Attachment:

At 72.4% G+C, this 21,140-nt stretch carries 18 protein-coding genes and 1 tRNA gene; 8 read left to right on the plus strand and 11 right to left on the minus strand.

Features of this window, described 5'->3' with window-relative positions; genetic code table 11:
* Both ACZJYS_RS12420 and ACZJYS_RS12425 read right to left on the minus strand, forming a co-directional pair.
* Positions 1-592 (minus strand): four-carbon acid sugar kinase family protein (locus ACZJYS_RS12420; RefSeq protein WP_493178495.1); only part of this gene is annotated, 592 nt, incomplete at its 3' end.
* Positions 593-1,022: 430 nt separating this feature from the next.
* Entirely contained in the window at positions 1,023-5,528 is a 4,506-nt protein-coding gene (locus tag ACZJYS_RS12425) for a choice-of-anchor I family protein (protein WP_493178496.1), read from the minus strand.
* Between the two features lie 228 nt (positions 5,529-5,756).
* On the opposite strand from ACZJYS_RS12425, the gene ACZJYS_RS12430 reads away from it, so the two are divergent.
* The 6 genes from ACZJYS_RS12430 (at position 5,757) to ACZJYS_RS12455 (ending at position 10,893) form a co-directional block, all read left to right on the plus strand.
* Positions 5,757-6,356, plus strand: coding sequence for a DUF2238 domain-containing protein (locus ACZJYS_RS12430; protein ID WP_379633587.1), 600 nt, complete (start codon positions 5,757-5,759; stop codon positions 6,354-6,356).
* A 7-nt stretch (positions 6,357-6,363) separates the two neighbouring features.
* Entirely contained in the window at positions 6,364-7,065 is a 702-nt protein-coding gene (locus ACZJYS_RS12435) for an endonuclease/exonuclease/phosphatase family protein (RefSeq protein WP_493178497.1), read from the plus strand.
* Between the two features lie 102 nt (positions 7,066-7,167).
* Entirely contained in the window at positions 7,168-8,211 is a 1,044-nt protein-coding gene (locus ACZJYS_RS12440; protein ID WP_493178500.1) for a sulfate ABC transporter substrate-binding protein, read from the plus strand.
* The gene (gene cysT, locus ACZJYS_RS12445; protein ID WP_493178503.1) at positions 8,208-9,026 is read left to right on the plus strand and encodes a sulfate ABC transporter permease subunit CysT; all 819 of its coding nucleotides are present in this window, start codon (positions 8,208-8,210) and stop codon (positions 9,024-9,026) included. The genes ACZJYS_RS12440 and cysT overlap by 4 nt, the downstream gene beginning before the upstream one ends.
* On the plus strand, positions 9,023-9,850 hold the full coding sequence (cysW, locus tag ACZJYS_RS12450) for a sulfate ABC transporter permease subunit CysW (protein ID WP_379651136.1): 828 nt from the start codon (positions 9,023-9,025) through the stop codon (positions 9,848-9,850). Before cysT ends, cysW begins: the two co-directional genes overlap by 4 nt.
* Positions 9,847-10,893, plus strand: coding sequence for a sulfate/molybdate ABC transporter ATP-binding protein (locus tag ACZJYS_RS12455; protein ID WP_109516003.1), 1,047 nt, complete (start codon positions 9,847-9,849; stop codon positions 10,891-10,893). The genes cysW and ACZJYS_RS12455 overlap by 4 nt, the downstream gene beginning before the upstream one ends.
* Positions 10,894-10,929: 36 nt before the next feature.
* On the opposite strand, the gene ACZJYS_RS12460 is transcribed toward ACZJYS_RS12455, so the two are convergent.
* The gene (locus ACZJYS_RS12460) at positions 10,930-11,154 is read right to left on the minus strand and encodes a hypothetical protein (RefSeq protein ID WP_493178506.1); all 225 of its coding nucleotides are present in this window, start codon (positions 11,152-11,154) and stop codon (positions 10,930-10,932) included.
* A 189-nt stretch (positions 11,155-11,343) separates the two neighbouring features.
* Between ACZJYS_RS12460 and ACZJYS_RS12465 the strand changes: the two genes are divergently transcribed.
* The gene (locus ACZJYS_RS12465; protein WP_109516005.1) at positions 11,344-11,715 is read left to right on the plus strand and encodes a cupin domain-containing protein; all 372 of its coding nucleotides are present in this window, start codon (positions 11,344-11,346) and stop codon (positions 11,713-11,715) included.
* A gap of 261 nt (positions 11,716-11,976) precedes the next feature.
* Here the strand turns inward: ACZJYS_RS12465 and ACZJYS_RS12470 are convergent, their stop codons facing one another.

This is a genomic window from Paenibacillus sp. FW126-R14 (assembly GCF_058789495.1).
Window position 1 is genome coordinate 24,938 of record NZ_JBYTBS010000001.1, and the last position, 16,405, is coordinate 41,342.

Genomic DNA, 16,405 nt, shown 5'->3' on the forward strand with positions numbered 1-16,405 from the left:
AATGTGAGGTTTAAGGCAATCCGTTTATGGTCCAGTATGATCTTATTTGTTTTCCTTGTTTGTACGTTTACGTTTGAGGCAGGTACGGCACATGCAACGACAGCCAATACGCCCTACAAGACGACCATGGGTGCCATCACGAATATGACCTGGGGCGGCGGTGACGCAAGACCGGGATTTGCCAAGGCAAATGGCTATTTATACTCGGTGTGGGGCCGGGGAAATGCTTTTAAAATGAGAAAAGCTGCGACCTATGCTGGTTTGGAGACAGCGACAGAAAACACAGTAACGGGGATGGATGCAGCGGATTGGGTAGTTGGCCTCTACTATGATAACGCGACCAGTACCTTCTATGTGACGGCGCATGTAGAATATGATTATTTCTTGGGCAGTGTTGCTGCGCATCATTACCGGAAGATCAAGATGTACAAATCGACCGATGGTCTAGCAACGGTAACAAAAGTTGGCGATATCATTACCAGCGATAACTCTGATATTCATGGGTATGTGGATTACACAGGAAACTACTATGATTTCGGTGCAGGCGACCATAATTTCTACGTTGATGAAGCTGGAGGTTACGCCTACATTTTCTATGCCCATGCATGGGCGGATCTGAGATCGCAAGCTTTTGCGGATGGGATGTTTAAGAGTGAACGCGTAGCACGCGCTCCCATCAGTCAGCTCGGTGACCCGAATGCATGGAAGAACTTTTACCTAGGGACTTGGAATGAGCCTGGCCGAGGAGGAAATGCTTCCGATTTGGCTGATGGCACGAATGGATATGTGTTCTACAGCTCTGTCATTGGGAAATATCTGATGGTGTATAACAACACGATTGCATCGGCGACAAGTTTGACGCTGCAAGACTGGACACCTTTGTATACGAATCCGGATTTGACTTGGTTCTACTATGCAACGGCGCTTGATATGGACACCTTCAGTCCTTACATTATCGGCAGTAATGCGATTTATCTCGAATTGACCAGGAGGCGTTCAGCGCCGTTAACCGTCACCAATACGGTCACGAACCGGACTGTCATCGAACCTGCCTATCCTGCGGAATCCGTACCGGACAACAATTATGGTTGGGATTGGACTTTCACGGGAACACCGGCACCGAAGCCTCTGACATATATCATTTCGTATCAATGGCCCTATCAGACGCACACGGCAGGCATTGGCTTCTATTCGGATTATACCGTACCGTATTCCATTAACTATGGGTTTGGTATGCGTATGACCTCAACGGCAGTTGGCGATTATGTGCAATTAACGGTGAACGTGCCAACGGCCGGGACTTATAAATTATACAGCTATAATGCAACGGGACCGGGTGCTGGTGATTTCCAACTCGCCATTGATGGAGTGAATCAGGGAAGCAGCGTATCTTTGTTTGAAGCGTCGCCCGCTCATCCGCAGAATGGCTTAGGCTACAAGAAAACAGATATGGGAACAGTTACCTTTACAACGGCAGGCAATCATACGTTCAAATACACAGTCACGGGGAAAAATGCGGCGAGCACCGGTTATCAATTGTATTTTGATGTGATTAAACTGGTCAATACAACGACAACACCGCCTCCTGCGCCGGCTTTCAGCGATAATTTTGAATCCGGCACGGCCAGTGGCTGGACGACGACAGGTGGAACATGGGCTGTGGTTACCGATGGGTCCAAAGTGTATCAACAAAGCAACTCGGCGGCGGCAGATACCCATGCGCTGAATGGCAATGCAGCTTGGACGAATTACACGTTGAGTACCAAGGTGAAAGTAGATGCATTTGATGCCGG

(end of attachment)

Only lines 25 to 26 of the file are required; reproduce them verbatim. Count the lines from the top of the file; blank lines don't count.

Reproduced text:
* Here the strand turns inward: ACZJYS_RS12465 and ACZJYS_RS12470 are convergent, their stop codons facing one another.

This is a genomic window from Paenibacillus sp. FW126-R14 (assembly GCF_058789495.1).